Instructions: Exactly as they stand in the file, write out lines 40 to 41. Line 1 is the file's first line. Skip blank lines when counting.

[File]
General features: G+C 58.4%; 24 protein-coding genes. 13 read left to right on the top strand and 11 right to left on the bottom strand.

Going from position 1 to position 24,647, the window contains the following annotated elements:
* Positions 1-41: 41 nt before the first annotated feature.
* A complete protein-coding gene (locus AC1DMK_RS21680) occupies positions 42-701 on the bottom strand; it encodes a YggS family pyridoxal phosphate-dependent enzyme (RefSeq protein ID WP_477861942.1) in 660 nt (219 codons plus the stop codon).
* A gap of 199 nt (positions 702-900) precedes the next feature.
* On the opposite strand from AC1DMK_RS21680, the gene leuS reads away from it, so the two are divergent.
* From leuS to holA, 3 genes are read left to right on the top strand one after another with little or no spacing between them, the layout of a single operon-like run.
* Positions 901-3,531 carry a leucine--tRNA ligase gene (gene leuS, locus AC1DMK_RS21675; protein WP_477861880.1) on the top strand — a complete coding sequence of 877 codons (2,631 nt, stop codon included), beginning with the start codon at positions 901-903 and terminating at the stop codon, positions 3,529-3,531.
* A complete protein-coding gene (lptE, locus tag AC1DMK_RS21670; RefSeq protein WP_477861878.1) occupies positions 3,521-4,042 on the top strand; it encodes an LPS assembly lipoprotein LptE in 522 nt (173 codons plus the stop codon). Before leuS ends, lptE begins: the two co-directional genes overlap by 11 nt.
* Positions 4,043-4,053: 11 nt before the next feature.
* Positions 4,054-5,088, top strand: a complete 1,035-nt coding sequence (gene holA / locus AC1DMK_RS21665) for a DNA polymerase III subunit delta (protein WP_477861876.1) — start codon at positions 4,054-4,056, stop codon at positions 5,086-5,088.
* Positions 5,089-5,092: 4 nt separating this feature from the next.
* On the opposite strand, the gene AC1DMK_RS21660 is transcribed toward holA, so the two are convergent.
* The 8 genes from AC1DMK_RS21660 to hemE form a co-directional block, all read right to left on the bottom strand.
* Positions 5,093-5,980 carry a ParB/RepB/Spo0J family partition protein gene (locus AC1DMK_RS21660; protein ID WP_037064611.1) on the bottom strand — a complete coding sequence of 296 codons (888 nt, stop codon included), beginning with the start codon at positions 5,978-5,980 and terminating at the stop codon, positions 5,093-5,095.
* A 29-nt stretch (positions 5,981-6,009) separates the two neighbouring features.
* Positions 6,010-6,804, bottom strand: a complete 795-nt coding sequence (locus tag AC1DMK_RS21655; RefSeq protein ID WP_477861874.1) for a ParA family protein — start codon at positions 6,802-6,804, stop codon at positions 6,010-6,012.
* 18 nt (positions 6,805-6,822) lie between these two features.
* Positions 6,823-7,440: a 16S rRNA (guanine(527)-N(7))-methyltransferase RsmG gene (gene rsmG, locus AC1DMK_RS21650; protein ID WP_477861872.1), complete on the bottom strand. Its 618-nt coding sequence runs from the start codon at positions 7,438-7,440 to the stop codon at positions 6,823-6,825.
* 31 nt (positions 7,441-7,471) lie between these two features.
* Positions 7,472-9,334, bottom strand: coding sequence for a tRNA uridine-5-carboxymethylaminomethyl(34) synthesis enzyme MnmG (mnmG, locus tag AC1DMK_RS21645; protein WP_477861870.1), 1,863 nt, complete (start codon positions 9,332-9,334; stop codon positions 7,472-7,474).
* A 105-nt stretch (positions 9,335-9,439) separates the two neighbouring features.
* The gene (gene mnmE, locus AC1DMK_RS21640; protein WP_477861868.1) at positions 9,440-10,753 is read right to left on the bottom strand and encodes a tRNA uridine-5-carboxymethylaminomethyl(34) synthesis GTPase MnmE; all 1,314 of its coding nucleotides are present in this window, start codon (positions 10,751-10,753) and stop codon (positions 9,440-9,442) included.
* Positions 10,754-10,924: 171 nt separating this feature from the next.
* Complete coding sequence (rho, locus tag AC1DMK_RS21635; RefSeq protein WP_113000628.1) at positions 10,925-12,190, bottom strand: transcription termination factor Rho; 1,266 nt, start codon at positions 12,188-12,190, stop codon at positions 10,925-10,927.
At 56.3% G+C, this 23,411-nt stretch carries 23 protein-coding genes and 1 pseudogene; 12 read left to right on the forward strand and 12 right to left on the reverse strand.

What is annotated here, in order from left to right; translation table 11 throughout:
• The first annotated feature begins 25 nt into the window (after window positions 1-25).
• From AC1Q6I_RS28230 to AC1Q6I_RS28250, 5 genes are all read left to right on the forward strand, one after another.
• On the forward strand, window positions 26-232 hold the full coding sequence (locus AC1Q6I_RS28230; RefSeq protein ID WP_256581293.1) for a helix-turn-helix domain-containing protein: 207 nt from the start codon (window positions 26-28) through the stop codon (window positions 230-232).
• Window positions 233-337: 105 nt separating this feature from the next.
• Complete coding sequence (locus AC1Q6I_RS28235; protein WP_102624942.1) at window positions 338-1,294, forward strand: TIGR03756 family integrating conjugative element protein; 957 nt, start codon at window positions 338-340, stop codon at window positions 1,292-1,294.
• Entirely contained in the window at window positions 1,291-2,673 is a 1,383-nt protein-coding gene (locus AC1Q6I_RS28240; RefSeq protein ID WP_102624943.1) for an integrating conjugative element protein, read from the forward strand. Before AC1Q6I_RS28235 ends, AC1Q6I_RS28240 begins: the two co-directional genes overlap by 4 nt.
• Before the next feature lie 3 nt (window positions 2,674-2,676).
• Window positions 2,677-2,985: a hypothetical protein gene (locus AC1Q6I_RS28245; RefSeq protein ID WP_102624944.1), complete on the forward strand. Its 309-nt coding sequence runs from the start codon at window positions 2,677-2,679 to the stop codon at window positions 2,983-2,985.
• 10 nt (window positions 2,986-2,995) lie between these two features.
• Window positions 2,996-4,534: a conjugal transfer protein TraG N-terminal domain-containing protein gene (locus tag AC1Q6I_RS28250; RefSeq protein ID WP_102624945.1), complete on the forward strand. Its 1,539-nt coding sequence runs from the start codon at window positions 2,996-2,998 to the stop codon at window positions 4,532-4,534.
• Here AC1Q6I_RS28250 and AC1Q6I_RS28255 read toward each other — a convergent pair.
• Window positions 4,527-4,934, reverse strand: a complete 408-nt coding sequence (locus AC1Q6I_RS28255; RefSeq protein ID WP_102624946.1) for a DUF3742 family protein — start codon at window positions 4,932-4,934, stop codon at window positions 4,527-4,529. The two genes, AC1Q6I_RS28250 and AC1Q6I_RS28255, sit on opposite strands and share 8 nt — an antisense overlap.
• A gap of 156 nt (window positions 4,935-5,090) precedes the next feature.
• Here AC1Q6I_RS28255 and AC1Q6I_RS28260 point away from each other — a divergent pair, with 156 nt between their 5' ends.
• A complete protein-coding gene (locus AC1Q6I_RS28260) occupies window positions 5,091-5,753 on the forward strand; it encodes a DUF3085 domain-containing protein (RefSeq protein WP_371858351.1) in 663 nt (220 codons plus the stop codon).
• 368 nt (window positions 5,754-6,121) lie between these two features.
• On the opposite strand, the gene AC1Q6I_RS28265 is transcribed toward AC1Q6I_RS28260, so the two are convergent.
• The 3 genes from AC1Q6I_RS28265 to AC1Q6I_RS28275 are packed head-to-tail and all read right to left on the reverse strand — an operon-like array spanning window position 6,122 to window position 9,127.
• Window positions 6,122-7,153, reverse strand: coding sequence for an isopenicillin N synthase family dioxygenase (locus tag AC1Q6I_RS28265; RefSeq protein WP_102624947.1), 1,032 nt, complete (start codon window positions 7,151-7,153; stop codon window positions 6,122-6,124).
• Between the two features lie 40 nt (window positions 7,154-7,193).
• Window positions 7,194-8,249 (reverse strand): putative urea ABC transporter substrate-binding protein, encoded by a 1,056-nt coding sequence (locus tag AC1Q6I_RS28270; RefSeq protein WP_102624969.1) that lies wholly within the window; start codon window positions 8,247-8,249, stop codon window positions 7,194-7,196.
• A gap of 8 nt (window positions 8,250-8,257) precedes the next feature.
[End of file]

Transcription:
• A gap of 156 nt (window positions 4,935-5,090) precedes the next feature.
• Here AC1Q6I_RS28255 and AC1Q6I_RS28260 point away from each other — a divergent pair, with 156 nt between their 5' ends.